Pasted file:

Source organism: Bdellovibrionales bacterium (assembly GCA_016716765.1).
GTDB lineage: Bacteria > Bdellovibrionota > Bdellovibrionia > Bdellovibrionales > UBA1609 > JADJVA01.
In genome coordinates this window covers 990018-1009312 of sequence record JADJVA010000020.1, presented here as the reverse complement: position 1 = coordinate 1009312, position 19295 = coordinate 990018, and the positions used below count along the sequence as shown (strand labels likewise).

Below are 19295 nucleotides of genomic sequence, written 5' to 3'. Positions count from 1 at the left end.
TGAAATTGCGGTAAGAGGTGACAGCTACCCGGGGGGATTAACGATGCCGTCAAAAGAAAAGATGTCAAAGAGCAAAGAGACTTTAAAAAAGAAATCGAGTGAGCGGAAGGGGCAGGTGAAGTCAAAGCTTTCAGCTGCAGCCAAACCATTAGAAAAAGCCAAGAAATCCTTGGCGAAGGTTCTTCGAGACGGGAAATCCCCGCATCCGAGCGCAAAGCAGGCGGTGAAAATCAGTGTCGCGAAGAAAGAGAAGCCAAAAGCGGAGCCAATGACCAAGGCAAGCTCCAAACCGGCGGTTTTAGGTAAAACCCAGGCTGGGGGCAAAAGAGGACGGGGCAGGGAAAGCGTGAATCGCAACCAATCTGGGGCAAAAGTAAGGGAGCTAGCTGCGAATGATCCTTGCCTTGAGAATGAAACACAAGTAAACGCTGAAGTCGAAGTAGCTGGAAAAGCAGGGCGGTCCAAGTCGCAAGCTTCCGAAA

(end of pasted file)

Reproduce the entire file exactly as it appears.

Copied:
Source organism: Bdellovibrionales bacterium (assembly GCA_016716765.1).
GTDB lineage: Bacteria > Bdellovibrionota > Bdellovibrionia > Bdellovibrionales > UBA1609 > JADJVA01.
In genome coordinates this window covers 990018-1009312 of sequence record JADJVA010000020.1, presented here as the reverse complement: position 1 = coordinate 1009312, position 19295 = coordinate 990018, and the positions used below count along the sequence as shown (strand labels likewise).

Below are 19295 nucleotides of genomic sequence, written 5' to 3'. Positions count from 1 at the left end.
TGAAATTGCGGTAAGAGGTGACAGCTACCCGGGGGGATTAACGATGCCGTCAAAAGAAAAGATGTCAAAGAGCAAAGAGACTTTAAAAAAGAAATCGAGTGAGCGGAAGGGGCAGGTGAAGTCAAAGCTTTCAGCTGCAGCCAAACCATTAGAAAAAGCCAAGAAATCCTTGGCGAAGGTTCTTCGAGACGGGAAATCCCCGCATCCGAGCGCAAAGCAGGCGGTGAAAATCAGTGTCGCGAAGAAAGAGAAGCCAAAAGCGGAGCCAATGACCAAGGCAAGCTCCAAACCGGCGGTTTTAGGTAAAACCCAGGCTGGGGGCAAAAGAGGACGGGGCAGGGAAAGCGTGAATCGCAACCAATCTGGGGCAAAAGTAAGGGAGCTAGCTGCGAATGATCCTTGCCTTGAGAATGAAACACAAGTAAACGCTGAAGTCGAAGTAGCTGGAAAAGCAGGGCGGTCCAAGTCGCAAGCTTCCGAAA